CXA-16 Corporation v. Telefar Associates, LLC et al

Filing 33

ORDER granting 22 Motion for Partial Summary Judgment. Signed by District Judge Arthur J. Tarnow. (MLan)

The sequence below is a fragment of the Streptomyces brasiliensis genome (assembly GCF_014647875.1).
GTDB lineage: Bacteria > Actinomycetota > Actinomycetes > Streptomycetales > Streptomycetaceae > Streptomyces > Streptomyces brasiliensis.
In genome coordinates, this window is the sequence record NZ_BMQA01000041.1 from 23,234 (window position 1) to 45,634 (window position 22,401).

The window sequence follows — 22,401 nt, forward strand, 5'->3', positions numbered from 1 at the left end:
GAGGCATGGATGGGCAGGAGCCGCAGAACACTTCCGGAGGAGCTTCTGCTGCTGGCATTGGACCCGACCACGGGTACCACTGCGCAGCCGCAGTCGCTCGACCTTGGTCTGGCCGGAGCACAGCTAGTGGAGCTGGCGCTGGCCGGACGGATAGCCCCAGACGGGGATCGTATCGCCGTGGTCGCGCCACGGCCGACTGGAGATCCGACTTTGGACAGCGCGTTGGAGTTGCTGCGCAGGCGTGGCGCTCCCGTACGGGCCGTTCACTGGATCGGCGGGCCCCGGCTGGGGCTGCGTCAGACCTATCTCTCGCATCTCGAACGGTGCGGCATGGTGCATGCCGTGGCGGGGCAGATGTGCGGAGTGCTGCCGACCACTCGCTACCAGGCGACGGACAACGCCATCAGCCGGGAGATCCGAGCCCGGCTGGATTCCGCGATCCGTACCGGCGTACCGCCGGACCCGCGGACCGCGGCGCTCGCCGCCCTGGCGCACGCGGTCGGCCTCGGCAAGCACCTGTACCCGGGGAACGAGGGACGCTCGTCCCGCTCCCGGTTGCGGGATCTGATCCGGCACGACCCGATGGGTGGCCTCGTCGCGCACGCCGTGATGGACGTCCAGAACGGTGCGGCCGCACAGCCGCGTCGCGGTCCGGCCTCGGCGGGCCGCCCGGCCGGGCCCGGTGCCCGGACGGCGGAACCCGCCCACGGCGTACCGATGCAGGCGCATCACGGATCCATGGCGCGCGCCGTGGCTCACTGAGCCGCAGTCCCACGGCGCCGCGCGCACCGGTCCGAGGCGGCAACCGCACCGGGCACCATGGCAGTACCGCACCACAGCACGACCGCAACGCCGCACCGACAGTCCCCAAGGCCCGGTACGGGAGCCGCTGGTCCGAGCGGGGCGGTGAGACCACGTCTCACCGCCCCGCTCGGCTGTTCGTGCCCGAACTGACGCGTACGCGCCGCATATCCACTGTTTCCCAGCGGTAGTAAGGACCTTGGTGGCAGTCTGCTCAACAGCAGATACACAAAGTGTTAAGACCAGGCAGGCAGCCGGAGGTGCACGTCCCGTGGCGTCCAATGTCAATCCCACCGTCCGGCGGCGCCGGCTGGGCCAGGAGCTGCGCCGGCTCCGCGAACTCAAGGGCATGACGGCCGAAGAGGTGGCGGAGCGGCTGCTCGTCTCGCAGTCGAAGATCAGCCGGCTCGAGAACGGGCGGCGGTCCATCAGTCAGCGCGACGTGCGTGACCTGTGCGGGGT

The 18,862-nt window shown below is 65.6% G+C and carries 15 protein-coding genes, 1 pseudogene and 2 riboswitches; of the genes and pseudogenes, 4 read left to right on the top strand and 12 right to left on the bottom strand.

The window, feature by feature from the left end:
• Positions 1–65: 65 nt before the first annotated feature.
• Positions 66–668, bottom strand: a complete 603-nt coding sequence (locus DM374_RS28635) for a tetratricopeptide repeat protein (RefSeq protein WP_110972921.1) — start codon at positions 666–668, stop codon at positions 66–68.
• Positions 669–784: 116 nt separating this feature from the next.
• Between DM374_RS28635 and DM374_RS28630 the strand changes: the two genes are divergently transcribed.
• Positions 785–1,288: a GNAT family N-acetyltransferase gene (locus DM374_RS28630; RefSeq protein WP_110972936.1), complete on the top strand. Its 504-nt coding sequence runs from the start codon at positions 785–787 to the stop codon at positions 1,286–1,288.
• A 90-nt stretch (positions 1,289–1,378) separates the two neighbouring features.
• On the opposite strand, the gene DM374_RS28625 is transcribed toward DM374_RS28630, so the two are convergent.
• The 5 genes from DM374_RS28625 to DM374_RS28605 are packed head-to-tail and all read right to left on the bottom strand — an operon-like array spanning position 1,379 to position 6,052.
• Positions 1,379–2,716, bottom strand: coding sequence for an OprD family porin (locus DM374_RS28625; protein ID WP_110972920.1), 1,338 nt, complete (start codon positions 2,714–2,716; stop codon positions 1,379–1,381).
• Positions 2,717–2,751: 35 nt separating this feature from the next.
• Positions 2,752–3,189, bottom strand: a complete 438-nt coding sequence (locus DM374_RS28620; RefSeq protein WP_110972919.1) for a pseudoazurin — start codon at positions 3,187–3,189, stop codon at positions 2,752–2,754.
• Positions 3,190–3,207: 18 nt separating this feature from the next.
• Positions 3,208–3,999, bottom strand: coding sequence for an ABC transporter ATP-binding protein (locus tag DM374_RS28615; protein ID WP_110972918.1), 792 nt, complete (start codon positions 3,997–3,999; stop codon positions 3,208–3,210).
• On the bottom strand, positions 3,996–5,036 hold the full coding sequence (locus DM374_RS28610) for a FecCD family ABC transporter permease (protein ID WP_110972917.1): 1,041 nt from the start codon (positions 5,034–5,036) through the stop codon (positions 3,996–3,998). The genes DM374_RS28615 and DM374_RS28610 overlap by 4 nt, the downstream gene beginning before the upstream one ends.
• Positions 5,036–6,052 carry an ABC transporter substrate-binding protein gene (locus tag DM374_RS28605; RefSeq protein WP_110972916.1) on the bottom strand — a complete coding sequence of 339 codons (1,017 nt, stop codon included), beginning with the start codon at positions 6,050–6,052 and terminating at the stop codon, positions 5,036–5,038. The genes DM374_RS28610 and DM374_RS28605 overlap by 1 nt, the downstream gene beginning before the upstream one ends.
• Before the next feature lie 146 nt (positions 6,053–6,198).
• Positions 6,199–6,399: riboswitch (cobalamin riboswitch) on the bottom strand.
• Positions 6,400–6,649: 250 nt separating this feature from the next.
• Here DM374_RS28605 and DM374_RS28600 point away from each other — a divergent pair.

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UNITED STATES DISTRICT COURT EASTERN DISTRICT OF MICHIGAN SOUTHERN DIVISION CXA-16 CORPORATION, Case No. 15-14316 Plaintiff, SENIOR U.S. DISTRICT JUDGE ARTHUR J. TARNOW v. TELEFAR ASSOCIATES LLC, ET. AL., U.S. MAGISTRATE JUDGE DAVID R. GRAND Defendants. / ORDER GRANTING PLAINTIFF’S PARTIAL MOTION FOR SUMMARY JUDGMENT [22] Plaintiff filed a Motion for Partial Summary Judgment on Counts I, II and VI of the Complaint [22] on July 18, 2016.1 Defendants Responded on August 8, 2016 [23] and Plaintiff replied on August 25, 2016 [26]. The Court held a hearing on the Motion for Summary Judgment on November 4, 2016. From the bench, the Court ruled in favor of the Plaintiff but took the motion under advisement so that the parties could attempt to reach an agreement as to the amount of damages to be awarded. The parties have been unable to reach an agreement and therefore filed supplemental briefs on the issue of damages on March 24, 2017 [30; 31]. For the reasons stated below, Plaintiff’s Partial Motion for Summary Judgment is GRANTED against all Defendants and judgment is entered as described below 1 While this Motion for Summary Judgment only concerns claims I, II and VI, the remaining claims (Counts III, IV, V, VII, VIII and IX) are plead in the alternative so final judgment issues from this order. Page 1 of 18 against Defendants, jointly and severally, for $810,006.56. It is further ordered that Plaintiffs submit detailed evidence and documentation to support their attorney fees and costs request in a Motion for Attorney Fees and Costs to the Court no later than May 1, 2017. Defendants shall then respond by no later than May 15, 2017. FACTUAL BACKGROUND Defendant, Telefar, LLC (“Telefar”), obtained a loan from Sterling Bank and Trust, FSB (“Sterling”) in March 2004. This loan was secured by real property located in Southfield, Michigan. Documents evidencing the loan and establishing the terms for its repayment were executed and delivered by Telefar and the Guarantor Defendants on March 22, 2004. The loan documents contained the following: (1) a promissory note in the principal amount of $2,650,000.00, dated March 22, 2014; (2) the mortgage; (3) an assignment of leases and rents; (4) an assignment of contracts; and (5) the Guaranty. The Guaranty was executed and delivered by the Guarantor Defendants, Gus E. Zervos, Peter E. Zervos and Michael E. Zervos. Under the Guaranty, the Guarantor Defendants agreed to be jointly and severally liable for Telefar’s payment for up to 50% of the total indebtedness due under the note. [1-6 at 71]. The Guaranty contained the following provisions: The [Guarantors], hereby jointly and severally unconditionally guaranty the full and prompt payment and collection when due, whether by acceleration of otherwise, and at all times hereafter, of: (a) The continuous top fifty percent (50%) of the total indebtedness Page 2 of 18 on the Mortgage Note executed of even date herewith and incorporated herein by reference… (b) The continuous top fifty percent (50%) of the total indebtedness for all extensions or renewals of said note, and all expenses including reasonable attorney fees, incurred in the collection thereof…; and (c) The continuous top fifty percent (50%) of the total indebtedness resulting from advances made on Borrowers behalf by Lender to protect or preserve the priority and security of its first lien…. …a separate action or actions for payment, damages or performance may be brought and prosecuted against the undersigned… whether or not an action is brought against Borrower or the security for Borrower’s obligations. Lender may… without affecting, diminishing or releasing the liability of the undersigned...(f) resort to the undersigned (or any of them) for payment of any of the Liabilities, or any portion thereof, whether or not Lender shall have resorted to any property securing any of the Liabilities or any obligation here under…. Any amount received by Lender from whatever source and applied by it toward the payment of the Liabilities shall be applied in such order of application as Lender may from time to time elect. No action of Lender permitted hereunder shall in any way impair or affect this Guaranty. Until all of the Liabilities shall have been paid to Lender in full, the undersigned shall have no right to subrogation, and until such time the undersigned waive… any right to participate in any security now or hereafter held by Lender. [1-6]. Plaintiff, CXA-16 Corporation, was assigned the rights, title and interest in and to the loan and loan documents on October 16, 2014. On October 30, 2014, Plaintiff sent Defendants notice that Telefar was in default on its obligations under Page 3 of 18 the loan and demanded payment within 10 days to bring the loan current. [1-14].2 This notice also advised Defendants that LNV had accelerated the loan and, if the loan was not brought current, Plaintiff was prepared to exercise legal remedies. At this time the amount owed under the loan documents was $2,040,592.47 [1-2 at 26]. Telefar and Guarantor Defendants failed to pay the amount needed to bring the loan current. Pursuant to their rights under the loan documents, Plaintiff foreclosed the mortgage and purchased the property for a credit bid of $1,400,000.00 at a foreclosure sale held on October 27, 2015. [1 at ¶22]. Plaintiff applied the credit bid in partial satisfaction of the amount owed under the loan. Telefar and the Guaranty Defendants failed to pay the deficiency balance. Plaintiff then filed this suit seeking relief based on contractual claims and, in the alternative, claims based in tort. ANALYSIS In this case, it is undisputed that, between the parties, contracts existed between them and that the loan documents set forth the terms of those contracts. There is no challenge to the existence of these documents, their execution, or the 2 Guarantor Defendants had previously received notice that Telefar was in default on its obligations to repay the loan from prior assignee LVN on June 23, 2014. [1-11]. In this notice they demanded repayment in 10 days, or the entire balance might be accelerated. Defendants made no payment. Page 4 of 18 right of Plaintiff to enforce them. Further, it is undisputed that there was a breach of these contracts when Defendants failed to make payments due on the loan. Defendant contends that Plaintiff cannot seek the deficiency payment it alleges to be entitled to because: (1) Plaintiff is estopped from claiming a higher balance owed as of the foreclosure sale date than alleged in the complaint; (2) Plaintiff has already recovered the continuous top 50% of the loan balance as set forth in the guaranty, and thus is not entitled to seek any further recovery from the individual Defendants; (3) Plaintiff is not entitled to recover post-foreclosure expenses as part of a deficiency balance; and (4) Plaintiff is not entitled to recover attorney fees where it has not presented evidence to support such fees; (5) Plaintiff is not entitled to recover redundant “other bank expenses” not provided for by the parties’ agreement. 1. BALANCE OWED AS OF THE FORECLOSURE SALE DATE Plaintiff alleged a deficiency balance in the complaint as being $748,636.00 [1 at ¶23], which was reiterated by Plaintiff’s counsel in a letter sent on November 13, 2015 [31-1]. Defendant argues that Plaintiff is estopped from claiming a higher balance owed as of the foreclosure sale date, $825,292.54, than alleged in the complaint because this was a judicial admission. There has been no precedent or rule cited to support this statement. At the hearing for the motion for summary judgment, the discrepancy was addressed and again here Plaintiff’s detailed Page 5 of 18 declaration has not been challenged factually and Defendant cannot point to any alleged error or present any evidence that the Court should not accept this amount. Therefore, the Court accepts Plaintiff’s alleged balance as being $825,292.54. 2. EXPRESS TERMS OF THE LIMITED GUARANTY The Guarantor Defendants argue that the phrase “continuous top fifty percent” in the guaranty limits their liability to Plaintiff. According to this theory, if Plaintiff wanted to obtain recovery from the Guarantor Defendants under the Guaranty agreement, it should have pursued the guarantors prior to recovering excess of the top 50% of the indebtedness from the foreclosure proceeds. When Plaintiff served the notice of default to the Defendants, on or about October 30, 2014, the total indebtedness was $2,040,592.47, and the Guarantor Defendants were liable for $1,010,296.23. The amount collected from the foreclosure sale was $1,400,000.00. Because this amount is $389,703.77 greater than the Guarantor Defendants’ obligation at the time of default, Defendants argue that their responsibility under the Guaranty has been fulfilled and the Plaintiff is barred from seeking further recovery from them. Plaintiff rejects this construction and insists that Guarantor Defendants remain liable under the Guaranty. It claims that when CXA purchased the property for a credit bid of $1,400,000.00, it applied that amount to the “bottom” of the debt. The term “top” sets the level of liability at the highest 50% of the debt, after Page 6 of 18 the debt becomes due, and the term “continuous” means “on-going,” i.e. that the Guarantors are liable for their share of the debt that remains outstanding. [24 at 3]. The resulting deficiency is less than the Guarantor Defendants’ total obligations under the Guaranty, and therefore Plaintiff is entitled to collect the entire deficiency balance against them. In Michigan, “[a] guaranty is construed like any other contract, and the intent of the parties as discerned from the entire instrument governs its interpretation.” RBS Citizens Bank, N.A. v. Purther, 22 F. Supp. 3d 747, 751 (E.D. Mich. 2014). While Defendants rely on a “common-sense” interpretation of the plain language of the contract terms, Plaintiff relies on settled case law to support the principle that “if the lender collects money through foreclosure, the lender will not be required to offset those funds against the money due from the guarantor.” 11 Mich. Civ. Jur. Guaranty § 22 (2016). This principle was articulated in Comerica Bank v. Cohen, where the court held that a guarantor was not entitled to receive credit for outside payment of a debt. 291 Mich. App. 40, 805 N.W.2d 544 (2010). The guaranty in that matter was similar to the case at hand and stated “the obligations of the Guarantor hereunder shall be limited to 30% of the indebtedness outstanding from time to time under the Note” Id. at 43. The Defendant in that case argued that, because the guaranty was limited to only 30% of the debt, the Page 7 of 18 defendant’s obligation would be satisfied from the proceeds from a proposed foreclosure sale. Id. at 44. The court rejected this argument: [B]y the plain language of the guaranty, defendant unconditionally and absolutely agreed to pay 30 percent of the indebtedness and plaintiff was not required to foreclose on the real estate or proceed against other collateral before seeking payment from defendant. Id. at 49. The court went on to state: Furthermore, even if plaintiff did collect money through foreclosure, plaintiff would not be required to offset those funds against the money due from defendant unless the payment by defendant would result in recovery of more than 100 percent of the indebtedness. Id. at 49. Notably, the language in Cohen does not contain any word analogous to the word “top,” which is found in this Guaranty. However, while Cohen does not contain the word “top,” another Michigan case, Sterling Bank & Trust, F.S.B. v. SC Southfield-Twelve Associates, L.L.C., does contain similar language. No. 322325, 2015 WL 7367997 (Mich. Ct. App. Nov. 19, 2015). The language of the guarantee in Sterling stated that the guarantors “unconditionally guarantee[d] … the top twenty five percent (25 %) of the outstanding indebtedness.” Id. at *4. The guarantor defendants in that case put forth the same argument presented here, and claimed “the word ‘top’ means that Canvasser promised to pay the first or initial 25% portion of SC STA's liability under the promissory note” and that any subsequent foreclosure proceeds should be deducted from this amount. Id. at *4. Page 8 of 18 The Michigan Court of Appeals rejected this argument, and affirmed the decision of the trial court, holding that “defendants' interpretation of ‘top’ is not supported by the precise terms of the agreement, and plaintiff was not required to foreclose on the leasehold mortgage at a particular time or apply the proceeds from the foreclosure or other funds received” in a manner that extinguished the guarantors’ liability. Id. at *5. While in Sterling, the guaranty did not contain the word “continuous,” it did contain the word “outstanding,” which the court found to be “significant in ascertaining [the Guarantors’] obligations under the guaranty and in construing the word ‘top.’” Id. at *4. In analyzing the contract language, the court interpreted “outstanding” as meaning “continuing to exist,” and held that this meant that the guarantor promised to pay the “first or initial 25% of [the borrowers’] unpaid or uncollected debt when the debt was due, or at any time after it became due, regardless of any other payments received by plaintiff.” Id. at *4. Just as the word “outstanding,” “continuous” can also mean “continuing to exist,” and the Court is not persuaded that Defendants have successfully distinguished the instant case from Sterling and shown that their interpretation merits dismissal of the case. Furthermore, Defendant’s argument fails to consider another provision in the Guaranty which states: “Any amount received by Lender from whatever source and applied by it toward the payment of the Liabilities shall be applied in such Page 9 of 18 order of application as Lender may from time to time elect” (emphasis added) [1-6 at 73].3 Reading the Guaranty as a whole, this provision supports Plaintiff’s claim that it applied for foreclosure proceeds to the “bottom” of the debt, leaving the “top” untouched. See Cohen, 291 Mich. App. at 46 (“[A] contract is to be construed as a whole... all its parts are to be harmonized so far as reasonably possible... no part is to be taken as eliminated or stricken by some other part unless such a result is fairly inescapable”) (citation omitted). Plaintiff has presented a convincing interpretation of the Guaranty, supported both by its express language and Michigan case law construing similar language. Defendants’ attempts to distinguish the cases cited by Plaintiff are not convincing, and Defendant has not shown any case that interpreted a similar Guaranty term consistently with their theory. Therefore, Plaintiff is entitled to the full relief they are entitled to and it is not required to be cut by 50%. 3. RECOVERY OF POST-FORECLOSURE EXPENSES AS PART OF A DEFICIENCY BALANCE Defendants argue that Plaintiff cannot recover post-foreclosure expenses as part of a deficiency balance. In support, Defendants cite Bank of Three Oaks v. Lakefront Properties, 178 Mich. App. 551, 555, 444 N.W.2d 217, 219 (1989) to 3 This language is also present in the Sterling case and contributed to the trial court’s conclusion “the plain language of the guaranty … does not prescribe a particular timeframe or order for applying payments in the calculation of SC STA's outstanding debt for purposes of determining Canvasser's “top 25%” share.” Sterling, 2015 WL 7367997, at *4 . Page 10 of 18 support the argument that mortgagors and/or guarantors cannot be held liable for costs incurred after the foreclosure sale. Plaintiff argues that Bank of Three Oaks v. Lakefront Properties only applies in instances like those in that case, where the property is purchased for an amount equal to the amount due on the mortgage. [30 at 10, n. 2]. However, the Michigan Courts have clarified the ruling of the case, stating a “position that the rule in Bank of Three Oaks only applies to situations where the property was purchased for an amount equal to the amount owed by the mortgage is not accurate.” Fed. Deposit Ins. Co. v. Torres, No. 311277, 2014 WL 309787, at *13 (Mich. Ct. App. Jan. 28, 2014). Specifically, the Court stated that Bank of Three Oaks’ determination relied on “Michigan statutes, which exclusively govern after a foreclosure sale, [that] do not allow for the imposition of postforeclosure interest [if the mortgagor did not choose to redeem the property per MCL §600.3240].” Id. Given this precedent, per Bank of Three Oaks, items like “interest, taxes, and insurance premiums accruing between the date of the sale and the date of redemption” are not the responsibility of Defendants. Bank of Three Oaks v. Lakefront Properties, 178 Mich. App. 551, 555 (1989). In the supplemental brief, Plaintiff argues in a footnote that they are entitled to pursue interest accrued post-foreclosure under MCL §438.31, which gives rise to the accrual of interest on liquidated debts. However, there is no case law presented to support the use of this statute in mortgage cases. Therefore, given the Page 11 of 18 clear precedent from Michigan Courts, and applicable Michigan statute addressing the issue, Plaintiff is not entitled to post-foreclosure expenses. 4. ATTORNEY FEES Defendants first argue that Plaintiff is limited by statute to collecting attorney fees connected with the pre-foreclosure work associated with a foreclosure by advertisement to $750.00. However, Defendant does not identify the alleged statute and therefore the Court has no reason to limit the award of attorney fees based on the language of the Note that holds Defendants liable for “costs of collection, including a reasonable attorney fee through all appeals…” [30-2 at ¶7]. State law governs the award of attorney fees in diversity cases. See e.g. Auto. Support Grp., LLC v. Hightower, 503 Fed.Appx. 411, 421 n.5 (6th Cir. 2012). Therefore, the Court must look to Michigan law to analyze Plaintiff’s request for attorney fees. Per Michigan law, parties can create a contractual provision that requires a breaching party to pay the other side’s attorney fees and costs. Papo v. Aglo Restaurants of San Jose, Inc., 149 Mich. App. 285, 299, 386 N.W.2d 177, 183 (1986). However, these costs must be reasonable and it is the burden of the party requesting the fees to prove that the requested fees are reasonable. . Smith v. Khouri, 481 Mich. 519, 530, 751 N.W.2d 472, 479 (2008). Under Michigan law, reasonable attorney fees are calculated and awarded in three steps. The Court must first determine the “fee customarily charged in the Page 12 of 18 locality for similar legal services” to ensure that the rate requested is in line with the rates charged for similar services by attorneys or “reasonably comparable skill, experience and reputation.” Id at 530-531. Next, “the Court must determine the reasonable number of hours expended by each attorney.” Id at 532. The party requesting the fees must provide evidentiary support to establish the market rate and the hours claimed. Id. Next, the Court multiples the reasonable hourly rate and the reasonable number of hours billed to create a “baseline figure.” Id at 533. The Court considers eight factors to determine whether the baseline should be increased or decreased. Id. There factors are: (1) the experience, reputation, and ability of the lawyer or lawyers performing the services, (2) the difficulty of the case, i.e., the novelty and difficulty of the questions involved, and the skill requisite to perform the legal service properly, (3) the amount in question and the results obtained, (4) the expenses incurred, (5) the nature and length of the professional relationship with the client, (6) the likelihood, if apparent to the client, that acceptance of the particular employment will preclude other employment by the lawyer, (7) the time limitations imposed by the client or by the circumstances, and (8) whether the fee is fixed or contingent. Hemlock Semiconductor Corp. v. Solarworld Indus. Sachsen GmbH, No. 13-CV11037, 2016 WL 6471192, at *3 (E.D. Mich. Nov. 2, 2016), citing Pirgu v. United Servs. Auto. Ass'n, 499 Mich. 269, 282 (2016). Plaintiff has failed to include any evidence for the Court to consider in determining whether the attorney fees requested are reasonable under Michigan Page 13 of 18 law. Plaintiff’s sole exhibit on the issue of attorney fees and costs is a list of fees for each month from July 2014 through March 2017. [30-7]. There is no explanation concerning the costs or details about the hours spent each month and tasks completed in order to justify the amount alleged. Therefore, the Court agrees with the Defendants that Plaintiff has not presented the evidence required for the Court to evaluate whether the requested fees are reasonable. However, the Court disagrees with Defendants that the Plaintiff is therefore not entitled to any attorney fees. Given the plain language of the Note, Plaintiff is entitled to its reasonable attorney fees. [30-2 at ¶7]. If Plaintiff intends to pursue the issue of attorney fees and costs, it may file a Motion for Attorney Fees and Costs no later than May 1, 2017 that provides adequate evidence and detail as required by Michigan law so that the Court can determine whether the request is reasonable. 5. “OTHER BANK EXPENSES” Plaintiff is entitled under the Mortgage to “make such expenditures and outlays of money as [it] may deem appropriate for the preservation of the Property. All expenditures and outlays of money made by [Plaintiff] pursuant hereto shall be secured hereby…” [30-3 at ¶7]. In the case of a default, Plaintiff had the right under the Mortgage to “take any and all steps…that Plaintiff deems necessary to enforce the payment of [Telefar’s] indebtedness and performance of the Page 14 of 18 obligations secured hereby and to protect the lien of this Mortgage.” [Id at ¶9(a)]. Additionally, Plaintiff could “[p]rocure mortgage foreclosure or title reports” and Telefar “covent[ed] to pay forthwith to [Plaintiff] all sums paid for such purposes with interest at the default rate provided for in the Mortgage Note, and such sums and the interest thereon shall constitute a further lien upon the property.” [Id at ¶9(d)]. Defendants argue that Plaintiff cannot recover the requested $15,799.14 in other bank expenses. Specifically, they allege that the costs claimed, including foreclosure costs, environmental inspections and appraisal costs because they were unnecessary and for the Plaintiff’s sole benefit and thus are not covered in the loan’s guaranty. The Guaranty provides that Guarantors guaranty: (b) the continuous top fifty percent (50%) of the total indebtedness for all extensions or renewals of said note, and all expenses including reasonable attorney fees, incurred in the collection thereof, the enforcement of rights under any security therefore and the enforcement hereof; and (c) The continuous top fifty percent (50%) of the total indebtedness resulting from advances made on Borrowers behalf by Lender to protect or preserve the priority and security of its first lien. [30-4]. There is no evidence presented that these were unnecessary to preserve the priority and security of the first lien. Further, Defendants do not address the terms of the Mortgage that explicitly state that these advances can be made by the Plaintiff to secure the property under the first lien. Without any evidence, or Page 15 of 18 persuasive argument presented by the Defendants, the Court agrees with Plaintiff that these foreclosure costs, environmental inspections and appraisal costs are related to protecting and preserving the security of the first lien. Additionally, for the reasons set forth in section 2 of this Order, the Court does not agree with Defendants that the terms of the Guaranty require this amount be halved, and therefore Defendants are liable for the full amount of $15,799.14. 6. DAMAGE CALCULATIONS After considering both sides’ supplemental briefs, the damage calculations are as follows: a. CALCULATION THROUGH FORECLOSURE i. PRINCIPAL, INTEREST AND LATE CHARGES Per Plaintiff’s declaration [30-6 at ¶7], at the time of the foreclosure sale, the amount owed on the loan (excluding collection costs due to the insufficient showing that the attorney fees and costs were reasonable, as discussed above), the amount owed on the loan comprised of the following: Principal $1,969,962.10 Interest $136,200.99 Late Charges $3,816.10 Escrow Advances $20,776.09 Protective Advances $63,452.17 Page 16 of 18 Other Expenses $15,799.14 Total $2,210,006.59 Foreclosure Credit $1,400,000.00 _________________________________________ Deficiency Balance $810,006.56 b. CALCULATION AFTER FORECLOSURE Per the analysis above, Plaintiff is not entitled to interest after foreclosure. With respect to the collection of rents after foreclosure, Plaintiff collected $90,381.26 in rents on the property per the Assignment of Rents. Pursuant to ¶3(c) of the Assignment of Rents, Plaintiff “shall apply all rents, income and profits from the Property, less the costs and expenses of collection (including reasonable attorneys’ fees) as set forth in the Mortgage or other loan documents for the application of rents and income.” [30-5]. Per the Mortgage, Plaintiff can apply the rents to, inter alia, payment of costs and expenses incurred by Plaintiff, interest and principle due under the Mortgage, expenses incurred by Plaintiff preserving the Property, including taxes and insurance premiums. [30-3 at ¶19]. Per Plaintiff’s declaration, Plaintiff paid $34,953.26 in property taxes and $70,906.36 in condominium dues between the foreclosure and the expiration of the redemption period. [30-5 at ¶17]. Because the rents collected are less than the combination of these two items, there is no credit due toward Defendants’ indebtedness. Page 17 of 18 c. ATTORNEY FEES AND COSTS Per the examination above, the Court does not accept Plaintiff’s calculations regarding their reasonable attorney fees and costs because of the lack of information required under Michigan law for the Court to determine that the fees are in fact reasonable. Therefore, Plaintiff is ordered to file a Motion for Attorney Fees no later than May 1, 2017 with Defendants to reply no later than June 1, 2017, so that the Court may determine if the request is reasonable. Accordingly, IT IS ORDERED that Plaintiff’s Motion for Partial Summary Judgment [22] is GRANTED. IT IS FURTHER ORDERED that Judgment is entered against all Defendants, jointly and severally, for $810,006.56 IT IS FURTHER ORDERED that Plaintiff is ordered to file a Motion for Attorney Fees and Costs no later than May 1, 2017 for the Court to determine reasonable attorney fees and costs under Michigan law. Defendants may file a response no later than May 15, 2017. SO ORDERED. Dated: March 31, 2017 s/Arthur J. Tarnow Arthur J. Tarnow Senior United States District Judge Page 18 of 18